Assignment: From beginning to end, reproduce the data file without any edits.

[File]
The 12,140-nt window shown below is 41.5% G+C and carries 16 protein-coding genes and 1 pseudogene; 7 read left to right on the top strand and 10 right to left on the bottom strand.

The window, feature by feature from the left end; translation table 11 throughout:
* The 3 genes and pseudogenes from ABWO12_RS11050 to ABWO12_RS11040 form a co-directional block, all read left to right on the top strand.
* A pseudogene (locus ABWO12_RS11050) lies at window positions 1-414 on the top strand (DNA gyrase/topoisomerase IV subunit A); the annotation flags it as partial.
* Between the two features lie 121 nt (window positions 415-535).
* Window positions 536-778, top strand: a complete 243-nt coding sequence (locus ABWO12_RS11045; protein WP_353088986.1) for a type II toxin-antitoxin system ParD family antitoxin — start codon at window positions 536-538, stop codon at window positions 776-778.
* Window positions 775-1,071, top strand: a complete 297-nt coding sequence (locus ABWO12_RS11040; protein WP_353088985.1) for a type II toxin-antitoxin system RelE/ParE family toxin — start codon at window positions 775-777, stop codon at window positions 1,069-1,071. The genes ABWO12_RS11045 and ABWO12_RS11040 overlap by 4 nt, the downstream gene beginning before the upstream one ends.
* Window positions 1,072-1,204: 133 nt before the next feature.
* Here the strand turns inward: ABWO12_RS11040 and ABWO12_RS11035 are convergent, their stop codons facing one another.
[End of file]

The 12,140-nt window shown below is 41.5% G+C and carries 16 protein-coding genes and 1 pseudogene; 7 read left to right on the top strand and 10 right to left on the bottom strand.

The window, feature by feature from the left end; translation table 11 throughout:
* The 3 genes and pseudogenes from ABWO12_RS11050 to ABWO12_RS11040 form a co-directional block, all read left to right on the top strand.
* A pseudogene (locus ABWO12_RS11050) lies at window positions 1-414 on the top strand (DNA gyrase/topoisomerase IV subunit A); the annotation flags it as partial.
* Between the two features lie 121 nt (window positions 415-535).
* Window positions 536-778, top strand: a complete 243-nt coding sequence (locus ABWO12_RS11045; protein WP_353088986.1) for a type II toxin-antitoxin system ParD family antitoxin — start codon at window positions 536-538, stop codon at window positions 776-778.
* Window positions 775-1,071, top strand: a complete 297-nt coding sequence (locus ABWO12_RS11040; protein WP_353088985.1) for a type II toxin-antitoxin system RelE/ParE family toxin — start codon at window positions 775-777, stop codon at window positions 1,069-1,071. The genes ABWO12_RS11045 and ABWO12_RS11040 overlap by 4 nt, the downstream gene beginning before the upstream one ends.
* Window positions 1,072-1,204: 133 nt before the next feature.
* Here the strand turns inward: ABWO12_RS11040 and ABWO12_RS11035 are convergent, their stop codons facing one another.